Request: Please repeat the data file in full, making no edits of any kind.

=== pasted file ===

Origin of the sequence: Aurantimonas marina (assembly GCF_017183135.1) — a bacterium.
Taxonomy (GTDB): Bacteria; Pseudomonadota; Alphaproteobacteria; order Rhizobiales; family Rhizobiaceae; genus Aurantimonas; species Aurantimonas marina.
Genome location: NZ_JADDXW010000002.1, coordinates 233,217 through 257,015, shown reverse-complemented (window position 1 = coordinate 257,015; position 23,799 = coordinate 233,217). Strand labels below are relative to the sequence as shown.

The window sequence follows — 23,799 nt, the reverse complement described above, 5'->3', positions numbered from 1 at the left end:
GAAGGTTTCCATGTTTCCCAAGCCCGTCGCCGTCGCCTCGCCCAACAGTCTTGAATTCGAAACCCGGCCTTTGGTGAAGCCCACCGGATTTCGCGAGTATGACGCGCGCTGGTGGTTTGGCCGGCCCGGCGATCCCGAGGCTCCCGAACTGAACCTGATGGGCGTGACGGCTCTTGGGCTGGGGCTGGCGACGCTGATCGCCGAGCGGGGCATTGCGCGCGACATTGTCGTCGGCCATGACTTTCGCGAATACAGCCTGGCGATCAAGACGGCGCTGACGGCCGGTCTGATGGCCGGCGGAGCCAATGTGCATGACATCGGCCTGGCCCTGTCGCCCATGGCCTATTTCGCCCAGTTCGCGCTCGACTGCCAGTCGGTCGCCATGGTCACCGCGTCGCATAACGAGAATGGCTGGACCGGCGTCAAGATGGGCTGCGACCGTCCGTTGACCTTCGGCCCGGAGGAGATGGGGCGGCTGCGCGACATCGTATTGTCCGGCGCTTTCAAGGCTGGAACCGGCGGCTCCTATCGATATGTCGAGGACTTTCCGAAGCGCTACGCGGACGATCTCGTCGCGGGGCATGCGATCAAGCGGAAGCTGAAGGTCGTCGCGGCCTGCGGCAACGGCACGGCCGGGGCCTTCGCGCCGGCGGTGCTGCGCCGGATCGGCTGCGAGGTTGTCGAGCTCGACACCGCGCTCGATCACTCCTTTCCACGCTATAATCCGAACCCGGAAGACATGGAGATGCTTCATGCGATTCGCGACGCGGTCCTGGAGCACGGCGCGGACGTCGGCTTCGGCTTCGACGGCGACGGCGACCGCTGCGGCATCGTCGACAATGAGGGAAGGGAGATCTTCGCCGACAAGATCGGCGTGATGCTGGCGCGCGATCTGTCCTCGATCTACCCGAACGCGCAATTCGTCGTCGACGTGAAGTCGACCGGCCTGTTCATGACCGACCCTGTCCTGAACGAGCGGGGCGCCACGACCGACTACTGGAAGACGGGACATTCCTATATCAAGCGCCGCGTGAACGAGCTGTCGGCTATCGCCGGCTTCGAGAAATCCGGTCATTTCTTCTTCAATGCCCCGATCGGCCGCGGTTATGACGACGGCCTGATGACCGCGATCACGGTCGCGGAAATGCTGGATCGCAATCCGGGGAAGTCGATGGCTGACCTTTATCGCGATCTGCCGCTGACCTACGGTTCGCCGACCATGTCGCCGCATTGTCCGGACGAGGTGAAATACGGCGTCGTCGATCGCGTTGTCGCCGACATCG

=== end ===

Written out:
Origin of the sequence: Aurantimonas marina (assembly GCF_017183135.1) — a bacterium.
Taxonomy (GTDB): Bacteria; Pseudomonadota; Alphaproteobacteria; order Rhizobiales; family Rhizobiaceae; genus Aurantimonas; species Aurantimonas marina.
Genome location: NZ_JADDXW010000002.1, coordinates 233,217 through 257,015, shown reverse-complemented (window position 1 = coordinate 257,015; position 23,799 = coordinate 233,217). Strand labels below are relative to the sequence as shown.

The window sequence follows — 23,799 nt, the reverse complement described above, 5'->3', positions numbered from 1 at the left end:
GAAGGTTTCCATGTTTCCCAAGCCCGTCGCCGTCGCCTCGCCCAACAGTCTTGAATTCGAAACCCGGCCTTTGGTGAAGCCCACCGGATTTCGCGAGTATGACGCGCGCTGGTGGTTTGGCCGGCCCGGCGATCCCGAGGCTCCCGAACTGAACCTGATGGGCGTGACGGCTCTTGGGCTGGGGCTGGCGACGCTGATCGCCGAGCGGGGCATTGCGCGCGACATTGTCGTCGGCCATGACTTTCGCGAATACAGCCTGGCGATCAAGACGGCGCTGACGGCCGGTCTGATGGCCGGCGGAGCCAATGTGCATGACATCGGCCTGGCCCTGTCGCCCATGGCCTATTTCGCCCAGTTCGCGCTCGACTGCCAGTCGGTCGCCATGGTCACCGCGTCGCATAACGAGAATGGCTGGACCGGCGTCAAGATGGGCTGCGACCGTCCGTTGACCTTCGGCCCGGAGGAGATGGGGCGGCTGCGCGACATCGTATTGTCCGGCGCTTTCAAGGCTGGAACCGGCGGCTCCTATCGATATGTCGAGGACTTTCCGAAGCGCTACGCGGACGATCTCGTCGCGGGGCATGCGATCAAGCGGAAGCTGAAGGTCGTCGCGGCCTGCGGCAACGGCACGGCCGGGGCCTTCGCGCCGGCGGTGCTGCGCCGGATCGGCTGCGAGGTTGTCGAGCTCGACACCGCGCTCGATCACTCCTTTCCACGCTATAATCCGAACCCGGAAGACATGGAGATGCTTCATGCGATTCGCGACGCGGTCCTGGAGCACGGCGCGGACGTCGGCTTCGGCTTCGACGGCGACGGCGACCGCTGCGGCATCGTCGACAATGAGGGAAGGGAGATCTTCGCCGACAAGATCGGCGTGATGCTGGCGCGCGATCTGTCCTCGATCTACCCGAACGCGCAATTCGTCGTCGACGTGAAGTCGACCGGCCTGTTCATGACCGACCCTGTCCTGAACGAGCGGGGCGCCACGACCGACTACTGGAAGACGGGACATTCCTATATCAAGCGCCGCGTGAACGAGCTGTCGGCTATCGCCGGCTTCGAGAAATCCGGTCATTTCTTCTTCAATGCCCCGATCGGCCGCGGTTATGACGACGGCCTGATGACCGCGATCACGGTCGCGGAAATGCTGGATCGCAATCCGGGGAAGTCGATGGCTGACCTTTATCGCGATCTGCCGCTGACCTACGGTTCGCCGACCATGTCGCCGCATTGTCCGGACGAGGTGAAATACGGCGTCGTCGATCGCGTTGTCGCCGACATCG